Aim: The interval between symptom onset and diagnosis (pre-diagnosis interval) can at times be longer than is ideal in patients with autoimmune rheumatic diseases (ARDs). In this study, we aimed to characterize this interval and to identify its associated factors. Method: We characterized pre-diagnosis interval into 4 intervals: Interval #1 between symptom onset and first visit to healthcare professionals; Interval #2 between first visit to healthcare professionals and rheumatology referral; Interval #3 between rheumatology referral and first rheumatology assessment; and Interval #4 between first rheumatology assessment and diagnosis. Median regression models were used to identify factors associated with longer pre-diagnosis interval and Interval #1. Results: Among 259 patients (median age = 52.0 [41.6-61.9] years, 71% female, rheumatoid arthritis [n = 75], axial spondyloarthritis [axSpA] [n = 40] and psoriatic arthritis [n = 35]), median pre-diagnosis interval was 11.5 (4.7-36.0) months. Interval #1 (median = 4.9 months) was significantly longer than Intervals #2-#4 (median = 0.3, 1.5, and 0.0 months, respectively). Patients with axSpA had significantly longer pre-diagnosis interval (median = 38.7 months) and Interval #1 (median = 26.6 months) than patients with the other ARDs. Median regression suggested that patients referred from specialty care had significantly longer pre-diagnosis interval (median difference = 7.7 months) and Interval #1 (median difference = 6.4 months) compared to those referred from primary care. Conclusion: A long pre-diagnosis interval was observed among patients with ARDs (especially axSpA), due largely to a long interval between symptom onset and the first visit to healthcare professionals. This highlights the importance of interventions targeting patients prior to their first visit to healthcare professionals in reducing pre-diagnosis interval.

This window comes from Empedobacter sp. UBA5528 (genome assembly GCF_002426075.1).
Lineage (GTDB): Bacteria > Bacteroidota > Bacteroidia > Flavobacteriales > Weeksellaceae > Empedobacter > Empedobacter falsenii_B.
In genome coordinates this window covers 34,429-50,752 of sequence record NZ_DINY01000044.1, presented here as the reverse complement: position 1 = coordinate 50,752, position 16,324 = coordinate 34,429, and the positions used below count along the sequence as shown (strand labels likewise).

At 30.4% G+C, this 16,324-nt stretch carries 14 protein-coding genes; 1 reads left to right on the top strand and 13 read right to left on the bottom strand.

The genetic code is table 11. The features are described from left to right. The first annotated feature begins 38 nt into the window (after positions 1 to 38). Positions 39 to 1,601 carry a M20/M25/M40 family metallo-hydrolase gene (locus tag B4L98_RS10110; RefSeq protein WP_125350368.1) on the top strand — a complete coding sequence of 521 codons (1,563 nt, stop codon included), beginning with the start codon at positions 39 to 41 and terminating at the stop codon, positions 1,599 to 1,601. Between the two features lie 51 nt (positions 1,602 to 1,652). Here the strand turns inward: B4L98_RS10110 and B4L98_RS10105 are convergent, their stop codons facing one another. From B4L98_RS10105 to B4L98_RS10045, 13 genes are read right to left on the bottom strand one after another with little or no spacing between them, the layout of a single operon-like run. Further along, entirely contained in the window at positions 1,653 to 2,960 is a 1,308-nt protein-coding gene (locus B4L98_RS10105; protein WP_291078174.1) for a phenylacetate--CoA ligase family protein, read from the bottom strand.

- Jufo-taso 1
!!ASJC Scopus subject areas